Two great mysteries bookend our Lord’s lives–and they feel so different from each other. At the beginning, of course, is the birth of our Lord, which we celebrate at Christmas, and in the end, we have his resurrection, which we commemorate today as Easter.
The Christmas narrative seems to happen in slow motion, as if unfolding to a peaceful Christmas carol. All the Easter stories, on the other hand, seem to be always on fast forward. There’s a lot of confusion and a lot of frantic running around.
I was having brunch with a couple of good friends yesterday, and our conversation strayed into this business of “hitting rock bottom.” There are moments in our lives when, for different reasons, we find ourselves in the pits. Life feels like it’s in ruins; things have somehow fallen apart. Perhaps we’ve just experienced a major failure in our work; or maybe a valued relationship has just–in spite of our best efforts–ended. Or it’s possible we’re going through one of those major personal mid-life–or quarter-life–crises.
This homily is on the healing of the blind man as recounted in John 9:1-41.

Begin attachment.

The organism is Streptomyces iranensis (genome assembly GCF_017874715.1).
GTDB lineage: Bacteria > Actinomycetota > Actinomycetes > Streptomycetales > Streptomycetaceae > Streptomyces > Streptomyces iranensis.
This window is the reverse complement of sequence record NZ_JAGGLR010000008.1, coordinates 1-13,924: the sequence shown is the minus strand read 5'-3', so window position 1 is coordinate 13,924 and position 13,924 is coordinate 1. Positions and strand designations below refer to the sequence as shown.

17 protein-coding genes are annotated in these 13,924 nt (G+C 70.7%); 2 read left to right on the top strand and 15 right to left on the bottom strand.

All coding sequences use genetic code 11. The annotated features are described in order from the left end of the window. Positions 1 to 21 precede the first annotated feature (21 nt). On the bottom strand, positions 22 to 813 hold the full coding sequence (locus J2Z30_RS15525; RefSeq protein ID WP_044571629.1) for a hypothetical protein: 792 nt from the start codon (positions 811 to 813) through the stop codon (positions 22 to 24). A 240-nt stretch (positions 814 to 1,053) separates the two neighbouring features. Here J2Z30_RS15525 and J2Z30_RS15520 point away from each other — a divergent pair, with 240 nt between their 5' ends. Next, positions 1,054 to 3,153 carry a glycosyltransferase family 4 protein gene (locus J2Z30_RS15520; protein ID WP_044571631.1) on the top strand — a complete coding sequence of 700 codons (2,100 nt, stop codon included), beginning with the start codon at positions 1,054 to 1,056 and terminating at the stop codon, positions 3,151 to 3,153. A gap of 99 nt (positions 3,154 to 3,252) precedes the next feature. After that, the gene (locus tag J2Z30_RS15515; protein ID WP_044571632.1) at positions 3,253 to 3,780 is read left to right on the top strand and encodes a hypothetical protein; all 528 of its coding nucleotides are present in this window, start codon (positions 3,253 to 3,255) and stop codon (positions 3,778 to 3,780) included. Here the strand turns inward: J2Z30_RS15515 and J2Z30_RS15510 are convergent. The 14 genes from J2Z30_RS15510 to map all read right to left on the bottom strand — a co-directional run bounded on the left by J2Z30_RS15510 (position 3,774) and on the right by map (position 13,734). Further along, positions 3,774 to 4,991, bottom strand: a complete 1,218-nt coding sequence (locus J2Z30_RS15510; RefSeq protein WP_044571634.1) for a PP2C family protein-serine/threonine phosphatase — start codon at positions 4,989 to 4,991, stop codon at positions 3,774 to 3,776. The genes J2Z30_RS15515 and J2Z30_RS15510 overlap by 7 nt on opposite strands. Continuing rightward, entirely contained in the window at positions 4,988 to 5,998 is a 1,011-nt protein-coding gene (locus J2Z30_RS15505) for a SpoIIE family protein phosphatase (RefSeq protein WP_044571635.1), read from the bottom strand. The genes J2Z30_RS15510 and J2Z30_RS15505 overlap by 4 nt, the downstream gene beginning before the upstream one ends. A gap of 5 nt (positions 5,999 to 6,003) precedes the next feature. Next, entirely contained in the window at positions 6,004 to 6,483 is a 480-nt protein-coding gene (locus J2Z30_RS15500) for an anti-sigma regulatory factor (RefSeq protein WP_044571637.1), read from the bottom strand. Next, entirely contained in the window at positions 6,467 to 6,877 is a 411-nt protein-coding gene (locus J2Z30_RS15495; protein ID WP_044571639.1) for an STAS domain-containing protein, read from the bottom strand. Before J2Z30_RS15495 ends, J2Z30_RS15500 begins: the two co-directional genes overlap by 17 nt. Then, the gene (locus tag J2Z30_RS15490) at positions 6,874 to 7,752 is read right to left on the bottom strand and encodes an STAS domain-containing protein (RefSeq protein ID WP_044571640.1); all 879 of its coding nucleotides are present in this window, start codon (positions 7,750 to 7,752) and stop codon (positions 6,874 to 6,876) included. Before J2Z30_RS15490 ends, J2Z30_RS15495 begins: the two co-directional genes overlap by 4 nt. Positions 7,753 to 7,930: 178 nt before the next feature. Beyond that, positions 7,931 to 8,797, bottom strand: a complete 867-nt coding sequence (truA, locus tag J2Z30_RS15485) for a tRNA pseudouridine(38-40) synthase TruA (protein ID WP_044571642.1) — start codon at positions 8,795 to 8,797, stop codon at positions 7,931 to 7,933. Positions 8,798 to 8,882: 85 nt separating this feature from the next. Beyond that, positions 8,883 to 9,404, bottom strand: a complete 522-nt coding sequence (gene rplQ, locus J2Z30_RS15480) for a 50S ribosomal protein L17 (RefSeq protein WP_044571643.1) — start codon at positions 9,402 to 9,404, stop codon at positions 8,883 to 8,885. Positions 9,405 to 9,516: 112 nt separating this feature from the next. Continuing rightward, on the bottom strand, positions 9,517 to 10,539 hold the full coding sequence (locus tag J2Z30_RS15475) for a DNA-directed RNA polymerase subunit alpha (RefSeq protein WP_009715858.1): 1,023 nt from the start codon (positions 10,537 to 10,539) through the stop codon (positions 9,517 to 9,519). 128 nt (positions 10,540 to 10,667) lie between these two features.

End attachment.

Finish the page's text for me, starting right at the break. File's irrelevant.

This healing miracle, unlike others, did not happen instantaneously. While the other healing of our Lord was achieved with almost just one word or a single touch, this one involved several steps–including the use of the bizarre mixture of saliva and spittle.
But what struck me the most about this healing miracle was that after the Lord’s elaborate healing ritual, the man wasn’t healed yet! He had first to find the Pool of Siloam to wash his own eyes. Continue reading WHERE IS YOUR SILOAM?
This homily for the Third Sunday of Lent is based on John 4:5-42.
Today’s Gospel gives us a strange little story. Jesus stops by a well while his disciples are off doing errands, and a Samaritan woman emerges to draw some water from the well. She probably eyes him cautiously. “A Jew,” she warns herself, quickly looking away. And then just when she least expects it, she hears the stranger address her: “Give me a drink.”
Many things can be said about the event of the Transfiguration of our Lord. It is literally Jesus’ “brief shining moment”–when his divinity, just for that moment, shines through. It astonishes his select disciples, but before they knew it, the moment was gone.
This homily, based on Matthew 4:1-11, was delivered at the EAPI chapel.
In the desert our Lord Jesus undergoes three temptations. One of them seems out of place. One doesn’t seem to belong with the other two. Can you tell which one?
Let’s review the three temptations. In the first temptation, our Lord is invited to turn stone into bread in order to sate his hunger–a hunger that must have grown really intense given his 40 days of fasting. In the second temptation, the devil entices our Lord to deceive people by putting up a show–tossing himself from the top of the temple to compel the angels to launch a rescue mission. In his third attempt, the devil blatantly bribes our Lord with all the kingdoms in the world–if only he fall on his knees to worship the devil.